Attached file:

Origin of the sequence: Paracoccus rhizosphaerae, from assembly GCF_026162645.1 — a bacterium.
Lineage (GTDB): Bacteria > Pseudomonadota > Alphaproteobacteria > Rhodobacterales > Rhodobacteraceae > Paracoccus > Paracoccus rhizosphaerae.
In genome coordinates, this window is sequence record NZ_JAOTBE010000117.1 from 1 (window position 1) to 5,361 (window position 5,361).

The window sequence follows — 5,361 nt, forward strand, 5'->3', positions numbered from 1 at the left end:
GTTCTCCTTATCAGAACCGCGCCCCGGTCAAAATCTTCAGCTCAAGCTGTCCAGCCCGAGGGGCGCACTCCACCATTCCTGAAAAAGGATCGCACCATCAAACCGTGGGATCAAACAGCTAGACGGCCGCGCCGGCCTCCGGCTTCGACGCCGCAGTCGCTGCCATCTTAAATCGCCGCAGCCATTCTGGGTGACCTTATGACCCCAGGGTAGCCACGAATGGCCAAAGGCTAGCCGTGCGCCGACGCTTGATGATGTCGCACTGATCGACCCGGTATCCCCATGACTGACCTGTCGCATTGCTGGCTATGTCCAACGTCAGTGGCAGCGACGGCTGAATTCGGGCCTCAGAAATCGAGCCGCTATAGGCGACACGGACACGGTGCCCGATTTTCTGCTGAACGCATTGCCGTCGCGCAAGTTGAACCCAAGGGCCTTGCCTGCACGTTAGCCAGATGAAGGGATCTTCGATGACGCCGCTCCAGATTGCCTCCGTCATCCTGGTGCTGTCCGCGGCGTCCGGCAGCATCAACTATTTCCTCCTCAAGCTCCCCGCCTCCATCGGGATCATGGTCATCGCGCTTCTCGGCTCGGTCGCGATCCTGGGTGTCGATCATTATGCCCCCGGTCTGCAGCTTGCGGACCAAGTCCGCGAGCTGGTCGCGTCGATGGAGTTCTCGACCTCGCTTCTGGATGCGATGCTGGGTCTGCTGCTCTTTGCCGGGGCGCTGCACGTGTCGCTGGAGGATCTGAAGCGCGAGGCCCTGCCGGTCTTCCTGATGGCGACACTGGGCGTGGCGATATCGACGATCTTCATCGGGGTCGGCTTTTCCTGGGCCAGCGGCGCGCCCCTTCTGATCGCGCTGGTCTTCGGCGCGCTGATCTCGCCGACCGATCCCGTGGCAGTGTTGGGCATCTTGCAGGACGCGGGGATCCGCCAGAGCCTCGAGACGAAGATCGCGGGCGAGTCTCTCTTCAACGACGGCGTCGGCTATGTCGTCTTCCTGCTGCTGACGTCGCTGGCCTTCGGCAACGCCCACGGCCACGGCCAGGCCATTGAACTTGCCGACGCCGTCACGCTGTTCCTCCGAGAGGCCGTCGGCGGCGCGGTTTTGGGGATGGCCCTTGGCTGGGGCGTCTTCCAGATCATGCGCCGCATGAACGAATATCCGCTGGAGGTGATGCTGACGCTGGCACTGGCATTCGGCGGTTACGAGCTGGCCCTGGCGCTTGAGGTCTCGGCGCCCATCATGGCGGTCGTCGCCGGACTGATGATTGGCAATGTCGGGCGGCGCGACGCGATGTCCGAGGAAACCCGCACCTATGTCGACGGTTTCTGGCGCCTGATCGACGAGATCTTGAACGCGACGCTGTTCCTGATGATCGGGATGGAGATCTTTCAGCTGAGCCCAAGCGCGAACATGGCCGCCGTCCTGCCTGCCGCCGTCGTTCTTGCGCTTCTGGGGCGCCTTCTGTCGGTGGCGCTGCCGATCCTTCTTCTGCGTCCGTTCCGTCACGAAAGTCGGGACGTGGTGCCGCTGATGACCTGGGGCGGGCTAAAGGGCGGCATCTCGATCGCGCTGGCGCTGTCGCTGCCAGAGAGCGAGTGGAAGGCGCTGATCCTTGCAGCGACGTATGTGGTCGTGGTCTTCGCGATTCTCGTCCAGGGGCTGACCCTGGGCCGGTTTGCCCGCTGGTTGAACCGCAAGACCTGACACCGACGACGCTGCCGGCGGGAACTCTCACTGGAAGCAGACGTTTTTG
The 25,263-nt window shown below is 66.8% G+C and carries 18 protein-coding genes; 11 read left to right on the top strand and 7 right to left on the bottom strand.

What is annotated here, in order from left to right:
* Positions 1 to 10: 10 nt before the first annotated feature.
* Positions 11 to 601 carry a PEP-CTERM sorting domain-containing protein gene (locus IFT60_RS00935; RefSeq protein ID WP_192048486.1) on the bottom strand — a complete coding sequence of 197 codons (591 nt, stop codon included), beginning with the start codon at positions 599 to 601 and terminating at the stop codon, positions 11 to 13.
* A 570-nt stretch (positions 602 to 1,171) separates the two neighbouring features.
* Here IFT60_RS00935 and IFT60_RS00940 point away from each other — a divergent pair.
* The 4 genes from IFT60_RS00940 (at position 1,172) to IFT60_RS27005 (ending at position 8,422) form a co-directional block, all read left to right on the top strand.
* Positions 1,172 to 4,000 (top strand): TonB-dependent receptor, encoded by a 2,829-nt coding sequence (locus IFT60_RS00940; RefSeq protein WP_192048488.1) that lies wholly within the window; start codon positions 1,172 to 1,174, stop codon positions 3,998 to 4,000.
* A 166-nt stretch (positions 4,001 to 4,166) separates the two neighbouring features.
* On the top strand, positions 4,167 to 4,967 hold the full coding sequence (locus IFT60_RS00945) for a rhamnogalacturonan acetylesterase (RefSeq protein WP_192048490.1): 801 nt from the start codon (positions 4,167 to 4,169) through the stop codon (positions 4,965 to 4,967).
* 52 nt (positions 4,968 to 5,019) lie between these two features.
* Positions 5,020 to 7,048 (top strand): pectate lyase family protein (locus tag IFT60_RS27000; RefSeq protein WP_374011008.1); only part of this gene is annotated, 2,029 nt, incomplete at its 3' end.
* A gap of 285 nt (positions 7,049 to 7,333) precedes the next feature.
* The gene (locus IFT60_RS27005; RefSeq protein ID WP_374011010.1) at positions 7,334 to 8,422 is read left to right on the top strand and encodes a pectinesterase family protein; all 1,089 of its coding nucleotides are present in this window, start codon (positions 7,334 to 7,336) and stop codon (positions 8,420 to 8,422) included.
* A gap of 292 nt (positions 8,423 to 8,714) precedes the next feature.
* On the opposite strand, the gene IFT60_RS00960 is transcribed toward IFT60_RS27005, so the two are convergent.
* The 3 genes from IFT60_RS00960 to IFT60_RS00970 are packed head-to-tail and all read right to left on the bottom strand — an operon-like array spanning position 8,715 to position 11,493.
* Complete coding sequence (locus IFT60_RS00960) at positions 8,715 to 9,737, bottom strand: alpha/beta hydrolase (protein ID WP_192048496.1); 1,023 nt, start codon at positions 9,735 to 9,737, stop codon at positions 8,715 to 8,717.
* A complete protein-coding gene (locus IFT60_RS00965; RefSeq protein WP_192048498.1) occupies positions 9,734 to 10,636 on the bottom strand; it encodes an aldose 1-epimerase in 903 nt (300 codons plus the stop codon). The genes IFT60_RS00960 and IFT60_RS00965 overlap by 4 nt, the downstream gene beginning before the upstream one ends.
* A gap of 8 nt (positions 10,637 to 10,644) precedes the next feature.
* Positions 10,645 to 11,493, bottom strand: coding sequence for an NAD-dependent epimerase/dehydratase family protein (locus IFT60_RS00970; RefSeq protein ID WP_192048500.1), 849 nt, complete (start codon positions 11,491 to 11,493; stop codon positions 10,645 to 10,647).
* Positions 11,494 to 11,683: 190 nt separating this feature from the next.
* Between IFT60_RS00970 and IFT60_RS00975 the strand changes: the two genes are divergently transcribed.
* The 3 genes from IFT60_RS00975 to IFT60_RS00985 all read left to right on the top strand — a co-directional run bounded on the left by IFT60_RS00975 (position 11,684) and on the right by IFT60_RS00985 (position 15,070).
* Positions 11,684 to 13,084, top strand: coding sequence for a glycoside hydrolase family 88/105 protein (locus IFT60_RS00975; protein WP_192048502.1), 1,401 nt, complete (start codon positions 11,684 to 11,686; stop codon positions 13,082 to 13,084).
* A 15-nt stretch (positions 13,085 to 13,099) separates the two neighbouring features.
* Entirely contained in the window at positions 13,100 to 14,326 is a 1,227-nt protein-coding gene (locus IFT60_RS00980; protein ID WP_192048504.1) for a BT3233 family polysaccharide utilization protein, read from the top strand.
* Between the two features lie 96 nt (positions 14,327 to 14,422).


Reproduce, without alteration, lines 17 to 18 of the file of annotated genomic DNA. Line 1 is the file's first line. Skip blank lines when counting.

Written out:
* Positions 5,020 to 7,048 (top strand): pectate lyase family protein (locus tag IFT60_RS27000; RefSeq protein WP_374011008.1); only part of this gene is annotated, 2,029 nt, incomplete at its 3' end.
* A gap of 285 nt (positions 7,049 to 7,333) precedes the next feature.